So far, the Central investigation agencies such as the CBI, the Enforcement Directorate, the Registrar of Companies, the Serious Fraud Investigation Organisation (SFIO), the Income Tax Department, RBI, SEBI and the NIA, as well as the State investigation agencies, have been dealing with individual cases of illicit overseas accounts in a somewhat uncoordinated manner, pursuing action, each from its own restricted point of view. As a result, the larger issue of overseas shell companies being misused to corrupt the electoral system, manipulate the stock markets and act in a manner that hurts the national interest, is lost sight of.

The first important legislative measure that is long overdue is to adopt an unambiguous definition of a “shell company”, perhaps on the lines of the OECD definition (or, the definition adopted in the US Security Exchange Commission Act), and insert an appropriate provision in the Companies Act, the SEBI Act, the Income Tax Act, the Prevention of Money Laundering Act, the Prohibition of Benami Property Transactions Act and other related legislations, so that there may be consistency and a coordinated approach on the part of the concerned enforcement agencies in dealing with such companies located in India and elsewhere.

As and when investigations are carried out by individual investigation agencies at the Centre and in the States, they come across overseas shell companies and gather information about them, which could be put together in an easily retrievable manner in a common database that is readily accessible to both Central and State agencies.

Any promoter, significant shareholder or a director of an Indian-registered company should be mandated under the relevant legislations to make a disclosure of the beneficial relationship, if any, he/she has in a domestic or an overseas company including a shell company and such a disclosure should be placed in the public domain. Any lapse in making such a disclosure or making a misleading disclosure should attract deterrent penalties, including blacklisting of the person obligated to make such a disclosure. The investigating agencies should be empowered to attach and confiscate the assets of those in non-compliance.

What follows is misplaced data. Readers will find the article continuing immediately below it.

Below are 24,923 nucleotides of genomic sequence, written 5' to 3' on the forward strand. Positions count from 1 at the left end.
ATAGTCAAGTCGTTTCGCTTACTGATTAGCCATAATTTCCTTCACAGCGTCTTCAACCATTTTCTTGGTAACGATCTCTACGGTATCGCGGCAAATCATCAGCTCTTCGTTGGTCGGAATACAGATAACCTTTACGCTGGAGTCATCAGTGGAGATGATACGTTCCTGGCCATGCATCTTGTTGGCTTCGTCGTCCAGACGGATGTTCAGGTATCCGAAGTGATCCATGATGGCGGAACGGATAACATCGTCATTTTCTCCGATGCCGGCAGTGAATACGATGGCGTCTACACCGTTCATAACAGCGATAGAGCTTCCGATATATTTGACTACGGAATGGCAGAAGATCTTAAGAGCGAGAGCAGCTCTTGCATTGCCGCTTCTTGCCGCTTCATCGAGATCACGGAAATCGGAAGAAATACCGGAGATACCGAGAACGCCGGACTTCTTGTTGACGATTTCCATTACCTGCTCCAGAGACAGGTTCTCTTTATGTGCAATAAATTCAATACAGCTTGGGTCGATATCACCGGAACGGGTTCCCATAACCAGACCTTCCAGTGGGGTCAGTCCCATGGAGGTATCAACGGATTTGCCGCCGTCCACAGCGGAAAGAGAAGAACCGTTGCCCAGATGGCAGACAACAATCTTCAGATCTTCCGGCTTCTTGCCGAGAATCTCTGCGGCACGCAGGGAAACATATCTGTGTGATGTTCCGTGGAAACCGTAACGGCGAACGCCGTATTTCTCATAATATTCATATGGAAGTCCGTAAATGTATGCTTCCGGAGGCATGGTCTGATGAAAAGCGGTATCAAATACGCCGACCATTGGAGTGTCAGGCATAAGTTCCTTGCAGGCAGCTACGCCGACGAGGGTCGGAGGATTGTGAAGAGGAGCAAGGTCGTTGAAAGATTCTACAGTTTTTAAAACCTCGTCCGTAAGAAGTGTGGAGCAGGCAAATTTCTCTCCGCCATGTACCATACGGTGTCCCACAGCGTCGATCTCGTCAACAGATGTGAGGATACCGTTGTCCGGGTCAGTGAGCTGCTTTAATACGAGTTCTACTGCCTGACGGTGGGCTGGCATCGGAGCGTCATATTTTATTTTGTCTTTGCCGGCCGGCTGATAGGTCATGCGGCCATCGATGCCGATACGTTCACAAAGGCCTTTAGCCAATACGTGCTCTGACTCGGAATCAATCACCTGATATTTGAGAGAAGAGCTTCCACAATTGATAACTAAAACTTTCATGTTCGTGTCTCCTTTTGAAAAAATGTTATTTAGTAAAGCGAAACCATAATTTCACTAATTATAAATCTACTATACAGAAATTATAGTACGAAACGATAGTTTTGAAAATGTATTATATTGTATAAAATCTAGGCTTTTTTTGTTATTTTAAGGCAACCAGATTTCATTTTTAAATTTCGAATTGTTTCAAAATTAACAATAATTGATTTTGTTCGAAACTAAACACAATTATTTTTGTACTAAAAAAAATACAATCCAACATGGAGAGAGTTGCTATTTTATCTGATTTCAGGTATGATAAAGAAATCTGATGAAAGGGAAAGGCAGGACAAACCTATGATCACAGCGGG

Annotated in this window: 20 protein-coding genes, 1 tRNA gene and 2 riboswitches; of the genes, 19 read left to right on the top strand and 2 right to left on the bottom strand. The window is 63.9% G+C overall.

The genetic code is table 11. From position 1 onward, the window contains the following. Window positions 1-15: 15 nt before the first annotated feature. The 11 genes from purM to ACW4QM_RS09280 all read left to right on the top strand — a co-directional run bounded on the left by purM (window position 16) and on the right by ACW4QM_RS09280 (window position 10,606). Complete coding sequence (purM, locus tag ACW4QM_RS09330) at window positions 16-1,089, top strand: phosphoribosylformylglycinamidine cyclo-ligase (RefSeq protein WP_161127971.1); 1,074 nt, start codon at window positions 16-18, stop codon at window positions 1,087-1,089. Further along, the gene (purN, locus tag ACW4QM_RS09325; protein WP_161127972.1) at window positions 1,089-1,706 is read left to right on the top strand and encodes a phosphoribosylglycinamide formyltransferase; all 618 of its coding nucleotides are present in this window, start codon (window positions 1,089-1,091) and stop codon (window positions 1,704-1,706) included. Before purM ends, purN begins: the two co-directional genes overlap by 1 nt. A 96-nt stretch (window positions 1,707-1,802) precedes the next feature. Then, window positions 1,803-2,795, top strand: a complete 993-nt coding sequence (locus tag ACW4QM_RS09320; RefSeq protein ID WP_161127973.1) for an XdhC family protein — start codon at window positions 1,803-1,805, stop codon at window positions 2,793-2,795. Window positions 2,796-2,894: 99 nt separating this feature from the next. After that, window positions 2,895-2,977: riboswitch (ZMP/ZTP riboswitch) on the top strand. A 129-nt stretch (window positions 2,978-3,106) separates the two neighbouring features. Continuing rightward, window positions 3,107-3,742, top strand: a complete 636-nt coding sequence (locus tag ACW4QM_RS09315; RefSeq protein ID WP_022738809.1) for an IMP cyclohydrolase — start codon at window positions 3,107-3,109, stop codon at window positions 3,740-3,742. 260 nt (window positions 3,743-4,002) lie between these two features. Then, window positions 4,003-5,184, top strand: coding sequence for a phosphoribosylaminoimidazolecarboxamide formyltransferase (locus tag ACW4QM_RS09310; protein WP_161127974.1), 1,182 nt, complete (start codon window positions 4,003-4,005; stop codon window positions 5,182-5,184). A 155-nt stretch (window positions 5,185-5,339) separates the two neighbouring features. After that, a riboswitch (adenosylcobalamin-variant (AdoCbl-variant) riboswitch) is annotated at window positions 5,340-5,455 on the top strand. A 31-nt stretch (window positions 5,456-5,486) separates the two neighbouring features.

One needs to be cautious in conferring such coercive powers on investigating agencies without insulating them fully from the executive wing of the government, as they could come under pressure to divert attention from important cases of investigation to misuse their authority to harass opponents of the political executive.

If the government is earnest about rooting out corporate corruption and safeguarding the national interest, it should fully insulate the investigation agencies from executive influence altogether. All investigation agencies should be made accountable to the Parliament, so that they may function in an independent manner, not subject to extraneous pressures.

The website of the PMO boldly states, “Transparent and Corruption-Free Governance reap huge benefits for the nation”. True to the spirit underlying that statement, the government should do away with non-transparent modes, such as “Electoral Bonds” of funding elections, PM-CARE, as one cannot rule out overseas shell companies playing a role in manipulating elections through such opaque means of funding political parties.

Mushrooming of shell companies, set up or promoted by business houses, not subject to public disclosure, has created a shadow economy that poses a serious risk to the stability of the financial system and a threat to the national interest. The only way to address those threats is by taking the above suggested measures.

In view of its importance for national security, I feel that this subject should be placed before the Parliament for a more comprehensive discussion and further action.


Yours sincerely,

E A S Sarma
Former Secretary to Government of India